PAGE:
‘I Can’t Trust Any of Y’all’: Angel Reese Accuses Media of Twisting Her Words

Emilee Chinn_Getty Images (4)
Emilee Chinn/Getty Images

In addition to believing she’s being unfairly penalized during games, Angel Reese thinks the media is “twisting her words.”

The Chicago Sky’s star rookie, who has typically been verbose during her media sessions, brushed off a few questions on Tuesday following Sunday’s loss to the Caitlin Clark-led Fever. According to the Chicago Sun-Times, when the LSU product got a question she didn’t like, she dismissively replied, “I’m good.”

When asked about her refusal to answer certain questions, Reese clarified that she doesn’t trust the media.

“I know how y’all like to twist my words, so I’m just keeping it short and sweet,” she said. “I can’t trust any of y’all. So I’m just letting you know — short and sweet.”

That’s “short and sweet.” Though, Reese did not clearly state how she felt the media twisted her words. Or even which words she felt the press twisted.

Possibly, Reese could have been referring to her post-game press conference on Sunday when she accused referees of playing favorites by implying that officials had a “special whistle” for Caitlin Clark.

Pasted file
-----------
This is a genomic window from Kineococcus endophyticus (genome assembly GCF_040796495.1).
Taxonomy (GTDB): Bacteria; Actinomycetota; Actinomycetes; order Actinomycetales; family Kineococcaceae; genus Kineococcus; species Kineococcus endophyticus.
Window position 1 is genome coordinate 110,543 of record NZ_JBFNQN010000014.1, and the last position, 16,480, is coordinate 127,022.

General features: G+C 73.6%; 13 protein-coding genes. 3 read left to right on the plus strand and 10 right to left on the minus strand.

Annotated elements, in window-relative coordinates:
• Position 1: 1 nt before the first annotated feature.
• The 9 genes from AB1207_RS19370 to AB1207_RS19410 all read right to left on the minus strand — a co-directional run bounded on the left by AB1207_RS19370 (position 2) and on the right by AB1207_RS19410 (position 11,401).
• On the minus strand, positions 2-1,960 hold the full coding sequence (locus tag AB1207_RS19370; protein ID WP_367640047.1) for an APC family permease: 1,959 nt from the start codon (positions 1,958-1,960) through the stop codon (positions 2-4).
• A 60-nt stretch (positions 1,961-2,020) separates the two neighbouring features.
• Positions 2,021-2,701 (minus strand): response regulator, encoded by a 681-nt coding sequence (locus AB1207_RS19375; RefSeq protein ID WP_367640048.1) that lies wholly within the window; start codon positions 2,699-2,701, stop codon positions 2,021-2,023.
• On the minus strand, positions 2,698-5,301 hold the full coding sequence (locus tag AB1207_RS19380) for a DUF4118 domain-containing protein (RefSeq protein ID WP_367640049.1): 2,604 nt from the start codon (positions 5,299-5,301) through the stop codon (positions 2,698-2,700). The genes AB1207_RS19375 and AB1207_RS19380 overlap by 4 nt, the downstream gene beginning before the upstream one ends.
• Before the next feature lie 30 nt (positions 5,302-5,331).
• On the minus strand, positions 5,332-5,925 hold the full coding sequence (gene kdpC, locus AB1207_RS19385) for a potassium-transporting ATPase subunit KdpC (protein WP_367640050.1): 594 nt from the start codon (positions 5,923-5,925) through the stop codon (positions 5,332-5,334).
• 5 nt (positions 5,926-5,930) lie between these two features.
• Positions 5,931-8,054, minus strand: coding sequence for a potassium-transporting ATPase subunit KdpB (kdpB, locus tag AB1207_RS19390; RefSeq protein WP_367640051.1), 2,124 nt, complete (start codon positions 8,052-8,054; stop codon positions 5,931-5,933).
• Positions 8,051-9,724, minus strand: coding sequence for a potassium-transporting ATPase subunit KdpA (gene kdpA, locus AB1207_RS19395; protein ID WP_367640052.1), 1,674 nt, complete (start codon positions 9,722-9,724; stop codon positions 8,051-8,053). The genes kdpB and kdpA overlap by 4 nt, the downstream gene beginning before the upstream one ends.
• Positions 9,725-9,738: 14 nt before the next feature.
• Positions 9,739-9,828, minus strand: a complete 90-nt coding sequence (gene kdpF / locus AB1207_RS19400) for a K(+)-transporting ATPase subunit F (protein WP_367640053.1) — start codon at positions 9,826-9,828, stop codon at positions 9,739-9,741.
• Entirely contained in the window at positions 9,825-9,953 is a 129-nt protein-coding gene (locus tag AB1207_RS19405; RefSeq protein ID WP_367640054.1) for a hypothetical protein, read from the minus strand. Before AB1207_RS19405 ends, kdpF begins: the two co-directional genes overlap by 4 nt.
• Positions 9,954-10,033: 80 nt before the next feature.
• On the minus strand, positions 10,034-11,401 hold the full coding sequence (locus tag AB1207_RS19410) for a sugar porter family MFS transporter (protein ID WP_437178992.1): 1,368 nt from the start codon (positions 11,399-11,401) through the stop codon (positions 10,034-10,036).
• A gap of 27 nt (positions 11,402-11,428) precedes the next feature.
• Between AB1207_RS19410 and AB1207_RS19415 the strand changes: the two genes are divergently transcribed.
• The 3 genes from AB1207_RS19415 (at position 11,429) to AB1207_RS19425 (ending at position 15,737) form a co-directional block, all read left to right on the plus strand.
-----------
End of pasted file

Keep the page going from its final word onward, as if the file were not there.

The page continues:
“For inside, I think we were playing really hard,” Reese said. “I think we went up really strong, and a lot of times, we didn’t get a lot of calls. And going back and looking at the film, I saw a lot of calls that weren’t made; I guess some people got a special whistle, but just being able to play as best as we can.

“I’m proud of Kamilla going out and still getting a double-double. That’s something that y’all are not going to be able to stop, regardless of the referees, like, we’re here for a while; we’re not going to be denied, no matter what you guys try to do. Our goal is to win; we’re going to do whatever it takes to win and continue to do that.”

It seems like there are several “special whistles” out there. Reese has collected five personal fouls in six of Chicago’s 13 games this year. She has only played Caitlin Clark twice. So, clearly, her frequent penalization cannot be chalked up to only Clark’s “special whistle.”

I trust I am among friends when I write that hostility towards the press is well warranted, except for Breitbart, of course. The mainstream outlets interviewing Reese are not her friends. However, her refusal to answer these questions draws into doubt her claim that she’s comfortable being the villain.

As Reese said herself, “I’ll take the bad guy role, and I’ll continue to take that on and be that for my teammates. And, if I want to be that…I know I’ll go down in history. I’ll look back in 20 years and be like, ‘Yeah, the reason why we watching women’s basketball is not just because of one person. It’s because of me, too.’ And I want you all to realize that, like, it’s not just because of one person. A lot of us have done so much for this game.”

Really? If she were comfortable being the “bad guy,” why won’t she answer the questions? The NBA’s most notorious villain, Draymond Green, never shrinks from the microphone.

He’s comfortable. Is Reese?


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